He was “employed” at an early age gluing labels on freight for Dad in the depot. Cub Scouts and Zoar Lutheran Church activities framed his early years. When he graduated from Canby Union High School in 1964, Larry was active in band and basketball and was an Eagle Scout. In 1968, he graduated with a BS in Engineering from Oregon State University, where he also earned his private pilot’s license.
Quickly, he was then drafted into the Army and eventually sent to Vietnam as an E-6 Airborne Ranger. After only a few months, he was dropped from a helicopter into a pit of poisoned punji sticks, one of which punctured his lower leg. He came home via combat hospitals in Vietnam, Japan, and Tacoma, completing his military service as a mountaineering instructor at West Point.
After his service, Larry found employment starting up steel mills in Morocco and Argentina. In 1975 he returned to Oregon where he joined forces with his brother Bruce to start Bergman Photographic Services, which later became GeoTerra, Inc. The first airplane of many to serve the Bergman brothers was a 1939 Piper Cub. Larry’s piloting career spanned 50 full years with no accidents, accumulating 14,267.9 logged hours in the air.He helped launch many pilots into airline careers.
Larry and Bruce were avid gear heads and spent ten years racing classic cars at Portland International Raceway. He also loved boats, from canoes and kayaks to his restored 1962 Tollycraft, Dora Mae. Alongside his beloved partner Elizabeth Nugent, he enjoyed good food and beer, music, and gatherings with friends. Larry and Elizabeth loved spending weekends and holidays in their newly purchased home on Puget Island, which was to become their retirement haven. Larry is survived by his brother Bruce, sister-in-law Barbara, two nephews Matt and Jeff, along with their wives Rosie and Kim and growing families.
Larry left us too soon, and we will all miss him.
When we hold the grand re-opening of PIR on February 23 of this year, we should have a moment of
silence in honor of Neil Swanson. Or maybe a moment of complete cacophony as hundreds of racing
engines are revved up together to celebrate the life of a man who did as much as anyone to preserve and
protect our race track. Neil would appreciate the subtle humor of the action either way.
Most of us knew Neil as the sound judge at PIR. Some of us have cursed his name unjustly when we
pegged the sound meter and he called us on it. But no one ever said that Neil Swanson didn’t know his
business, or that he wasn’t fair in his judgments - not anyone who actually met him, anyway.
On many occasions, I saw Neil spend his lunch hour conferring with drivers not just about the basic facts
of their car’s noise levels, but also about how to reduce their noise to avoid future black flags. Neil would
meet with neighborhood representatives and City Hall officials and every one of those people came away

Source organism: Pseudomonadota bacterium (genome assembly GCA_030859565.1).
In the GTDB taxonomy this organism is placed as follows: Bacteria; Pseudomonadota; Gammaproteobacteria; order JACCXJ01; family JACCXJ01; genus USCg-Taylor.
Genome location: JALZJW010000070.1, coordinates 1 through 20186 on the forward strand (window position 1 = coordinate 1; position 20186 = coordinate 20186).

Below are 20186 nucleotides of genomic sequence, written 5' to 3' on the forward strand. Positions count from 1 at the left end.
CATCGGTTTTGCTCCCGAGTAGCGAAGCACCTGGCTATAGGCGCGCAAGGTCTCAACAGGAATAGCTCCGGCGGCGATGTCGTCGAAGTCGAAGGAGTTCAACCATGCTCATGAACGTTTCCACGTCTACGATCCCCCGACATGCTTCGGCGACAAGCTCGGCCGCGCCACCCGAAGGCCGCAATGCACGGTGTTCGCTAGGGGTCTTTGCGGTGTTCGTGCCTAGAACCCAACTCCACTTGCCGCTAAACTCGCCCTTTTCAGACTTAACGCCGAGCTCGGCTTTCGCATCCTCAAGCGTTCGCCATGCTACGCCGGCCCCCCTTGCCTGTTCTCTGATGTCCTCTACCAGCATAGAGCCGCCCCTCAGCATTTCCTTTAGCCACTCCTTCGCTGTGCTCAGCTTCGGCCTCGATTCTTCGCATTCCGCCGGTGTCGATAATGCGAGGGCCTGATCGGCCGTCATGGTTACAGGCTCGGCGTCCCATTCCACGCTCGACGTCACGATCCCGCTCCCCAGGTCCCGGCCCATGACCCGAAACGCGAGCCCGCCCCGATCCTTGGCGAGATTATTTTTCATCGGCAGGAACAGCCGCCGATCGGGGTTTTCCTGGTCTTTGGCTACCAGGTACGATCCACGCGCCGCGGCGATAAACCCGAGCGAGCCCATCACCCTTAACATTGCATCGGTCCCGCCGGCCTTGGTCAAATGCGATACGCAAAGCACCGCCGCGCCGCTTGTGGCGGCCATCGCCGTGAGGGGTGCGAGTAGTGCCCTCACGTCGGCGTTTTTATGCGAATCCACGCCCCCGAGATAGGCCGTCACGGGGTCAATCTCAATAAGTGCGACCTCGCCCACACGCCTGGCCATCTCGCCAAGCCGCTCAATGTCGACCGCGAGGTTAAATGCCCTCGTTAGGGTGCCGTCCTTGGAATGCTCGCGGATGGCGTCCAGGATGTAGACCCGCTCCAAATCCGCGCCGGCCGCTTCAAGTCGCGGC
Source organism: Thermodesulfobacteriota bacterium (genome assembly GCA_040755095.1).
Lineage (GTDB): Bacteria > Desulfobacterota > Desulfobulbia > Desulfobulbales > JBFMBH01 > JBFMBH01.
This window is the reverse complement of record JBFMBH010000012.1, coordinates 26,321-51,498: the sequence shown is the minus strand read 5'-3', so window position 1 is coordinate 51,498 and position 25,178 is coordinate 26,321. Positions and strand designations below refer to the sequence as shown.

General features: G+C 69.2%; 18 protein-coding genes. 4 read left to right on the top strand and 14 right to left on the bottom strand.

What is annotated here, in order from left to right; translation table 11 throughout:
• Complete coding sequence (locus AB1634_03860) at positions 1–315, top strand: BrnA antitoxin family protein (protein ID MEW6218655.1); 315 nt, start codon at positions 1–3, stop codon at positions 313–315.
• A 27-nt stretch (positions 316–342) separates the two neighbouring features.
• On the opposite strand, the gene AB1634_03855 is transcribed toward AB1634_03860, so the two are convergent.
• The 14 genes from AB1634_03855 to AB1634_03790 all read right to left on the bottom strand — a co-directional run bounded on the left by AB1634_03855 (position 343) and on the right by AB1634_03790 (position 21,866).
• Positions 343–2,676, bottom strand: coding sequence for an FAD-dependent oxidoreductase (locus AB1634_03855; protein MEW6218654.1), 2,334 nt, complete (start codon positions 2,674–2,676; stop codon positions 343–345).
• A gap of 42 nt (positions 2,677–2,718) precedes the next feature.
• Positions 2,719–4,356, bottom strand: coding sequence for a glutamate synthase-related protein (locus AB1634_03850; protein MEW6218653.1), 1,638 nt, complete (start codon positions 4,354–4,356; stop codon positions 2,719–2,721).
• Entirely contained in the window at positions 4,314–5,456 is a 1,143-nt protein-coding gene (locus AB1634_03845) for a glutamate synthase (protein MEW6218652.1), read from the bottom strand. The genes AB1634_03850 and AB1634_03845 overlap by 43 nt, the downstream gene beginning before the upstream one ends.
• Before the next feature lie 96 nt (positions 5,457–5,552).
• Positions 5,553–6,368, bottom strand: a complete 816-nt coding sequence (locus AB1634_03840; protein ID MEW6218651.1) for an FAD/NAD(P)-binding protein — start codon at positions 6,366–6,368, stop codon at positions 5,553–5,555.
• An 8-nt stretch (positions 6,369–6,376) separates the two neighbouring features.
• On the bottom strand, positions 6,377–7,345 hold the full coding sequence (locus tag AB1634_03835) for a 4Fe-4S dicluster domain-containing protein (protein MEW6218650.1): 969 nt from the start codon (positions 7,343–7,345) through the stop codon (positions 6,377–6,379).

with a better understanding of what we’re doing about noise, and with confidence that Neil knew what he
was talking about. It may have felt like he was in our way sometimes, but there never was a more
dedicated guardian of our sport.
Beyond his work at PIR, Neil served as the National Administrator of Sound Control for SCCA. In this
capacity he was the front line of defense not just for our track, but for tracks across America that face the
same challenges. Neil was a dedicated worker at the Runoffs, working under tremendous pressure there.
Neil also gave his time at the NORPAC and SCCA conventions each year, standing up and explaining -
always patiently - the science of sound control. People always finished a conversation with Neil holding
more information than they had at the start.
I worked closely with Neil for years. I saw his commitment to fairness at every event. If Neil said the
equipment was calibrated, you knew it was correct to the last whisper. If he said a car was too loud, it was
because he had three clear readings and no doubt about it. Sound control is a thankless, often tedious,
and completely necessary job. Neil accepted those conditions cheerfully, and so has his wife, Margie.
Together, Neil and Margie have given thousands of hours to Oregon and Northwest Regions, Cascade
Sports Car Club, and virtually every other racing event that has ever come to the Northwest. It’s fair to say
that the tens of thousands of dollars contributed to the Doernbecher Children’s Hospital over the years
would never have benefited so many kids if it weren’t for Margie and Neil’s steadfast work.
As I sat down to write today, I was struck by how little I really know about Neil. I know he used to be a
police officer at one time, I know he loved Margie deeply, and I know he was as reliable as the Earth. I
know he always had a pleasant word for people, and I know he loved his time at the track. This picture
says it all. There’s Neil, with more years of “Race Worker” patches than his jacket will hold, cruising
around at the Runoffs with a friend and a grin. That’s how I plan to remember him.